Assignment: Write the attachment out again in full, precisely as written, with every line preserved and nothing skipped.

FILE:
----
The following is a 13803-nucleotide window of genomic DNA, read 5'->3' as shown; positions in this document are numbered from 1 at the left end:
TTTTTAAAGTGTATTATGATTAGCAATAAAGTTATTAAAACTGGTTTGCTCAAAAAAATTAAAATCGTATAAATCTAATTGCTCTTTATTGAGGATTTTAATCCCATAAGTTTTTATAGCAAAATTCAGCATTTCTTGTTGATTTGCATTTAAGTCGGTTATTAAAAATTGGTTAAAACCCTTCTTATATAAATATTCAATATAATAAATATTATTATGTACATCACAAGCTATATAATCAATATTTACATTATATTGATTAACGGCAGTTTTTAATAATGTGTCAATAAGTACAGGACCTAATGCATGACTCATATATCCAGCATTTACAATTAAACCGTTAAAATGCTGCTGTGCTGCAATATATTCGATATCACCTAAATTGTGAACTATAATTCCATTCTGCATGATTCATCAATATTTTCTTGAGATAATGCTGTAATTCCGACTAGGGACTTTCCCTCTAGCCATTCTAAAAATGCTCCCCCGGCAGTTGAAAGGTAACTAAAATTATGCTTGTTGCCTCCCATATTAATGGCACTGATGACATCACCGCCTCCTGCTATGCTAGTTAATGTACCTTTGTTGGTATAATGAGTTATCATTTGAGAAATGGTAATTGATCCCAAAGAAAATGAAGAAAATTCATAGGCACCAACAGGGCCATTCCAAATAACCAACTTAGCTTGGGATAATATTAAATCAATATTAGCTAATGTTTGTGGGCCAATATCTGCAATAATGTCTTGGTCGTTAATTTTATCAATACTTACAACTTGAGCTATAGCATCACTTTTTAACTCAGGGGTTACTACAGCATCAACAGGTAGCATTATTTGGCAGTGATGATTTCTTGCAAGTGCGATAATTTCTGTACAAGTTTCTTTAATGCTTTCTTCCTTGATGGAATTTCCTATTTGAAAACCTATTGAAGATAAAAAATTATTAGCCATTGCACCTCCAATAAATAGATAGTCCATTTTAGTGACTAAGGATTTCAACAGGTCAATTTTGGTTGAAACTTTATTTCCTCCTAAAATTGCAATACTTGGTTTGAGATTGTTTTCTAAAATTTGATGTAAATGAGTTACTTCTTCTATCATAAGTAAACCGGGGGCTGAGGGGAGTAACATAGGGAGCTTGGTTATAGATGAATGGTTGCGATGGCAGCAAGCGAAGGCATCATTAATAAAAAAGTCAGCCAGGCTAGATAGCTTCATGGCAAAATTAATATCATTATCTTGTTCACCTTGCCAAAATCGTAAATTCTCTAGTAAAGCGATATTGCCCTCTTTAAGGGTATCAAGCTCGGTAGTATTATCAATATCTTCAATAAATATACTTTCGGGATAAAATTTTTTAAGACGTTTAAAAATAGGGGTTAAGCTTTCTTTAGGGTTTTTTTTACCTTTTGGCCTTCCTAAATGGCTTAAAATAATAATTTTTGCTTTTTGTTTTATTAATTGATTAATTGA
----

The following is a 13803-nucleotide window of genomic DNA, read 5'->3' as shown; positions in this document are numbered from 1 at the left end:
TTTTTAAAGTGTATTATGATTAGCAATAAAGTTATTAAAACTGGTTTGCTCAAAAAAATTAAAATCGTATAAATCTAATTGCTCTTTATTGAGGATTTTAATCCCATAAGTTTTTATAGCAAAATTCAGCATTTCTTGTTGATTTGCATTTAAGTCGGTTATTAAAAATTGGTTAAAACCCTTCTTATATAAATATTCAATATAATAAATATTATTATGTACATCACAAGCTATATAATCAATATTTACATTATATTGATTAACGGCAGTTTTTAATAATGTGTCAATAAGTACAGGACCTAATGCATGACTCATATATCCAGCATTTACAATTAAACCGTTAAAATGCTGCTGTGCTGCAATATATTCGATATCACCTAAATTGTGAACTATAATTCCATTCTGCATGATTCATCAATATTTTCTTGAGATAATGCTGTAATTCCGACTAGGGACTTTCCCTCTAGCCATTCTAAAAATGCTCCCCCGGCAGTTGAAAGGTAACTAAAATTATGCTTGTTGCCTCCCATATTAATGGCACTGATGACATCACCGCCTCCTGCTATGCTAGTTAATGTACCTTTGTTGGTATAATGAGTTATCATTTGAGAAATGGTAATTGATCCCAAAGAAAATGAAGAAAATTCATAGGCACCAACAGGGCCATTCCAAATAACCAACTTAGCTTGGGATAATATTAAATCAATATTAGCTAATGTTTGTGGGCCAATATCTGCAATAATGTCTTGGTCGTTAATTTTATCAATACTTACAACTTGAGCTATAGCATCACTTTTTAACTCAGGGGTTACTACAGCATCAACAGGTAGCATTATTTGGCAGTGATGATTTCTTGCAAGTGCGATAATTTCTGTACAAGTTTCTTTAATGCTTTCTTCCTTGATGGAATTTCCTATTTGAAAACCTATTGAAGATAAAAAATTATTAGCCATTGCACCTCCAATAAATAGATAGTCCATTTTAGTGACTAAGGATTTCAACAGGTCAATTTTGGTTGAAACTTTATTTCCTCCTAAAATTGCAATACTTGGTTTGAGATTGTTTTCTAAAATTTGATGTAAATGAGTTACTTCTTCTATCATAAGTAAACCGGGGGCTGAGGGGAGTAACATAGGGAGCTTGGTTATAGATGAATGGTTGCGATGGCAGCAAGCGAAGGCATCATTAATAAAAAAGTCAGCCAGGCTAGATAGCTTCATGGCAAAATTAATATCATTATCTTGTTCACCTTGCCAAAATCGTAAATTCTCTAGTAAAGCGATATTGCCCTCTTTAAGGGTATCAAGCTCGGTAGTATTATCAATATCTTCAATAAATATACTTTCGGGATAAAATTTTTTAAGACGTTTAAAAATAGGGGTTAAGCTTTCTTTAGGGTTTTTTTTACCTTTTGGCCTTCCTAAATGGCTTAAAATAATAATTTTTGCTTTTTGTTTTATTAATTGATTAATTGA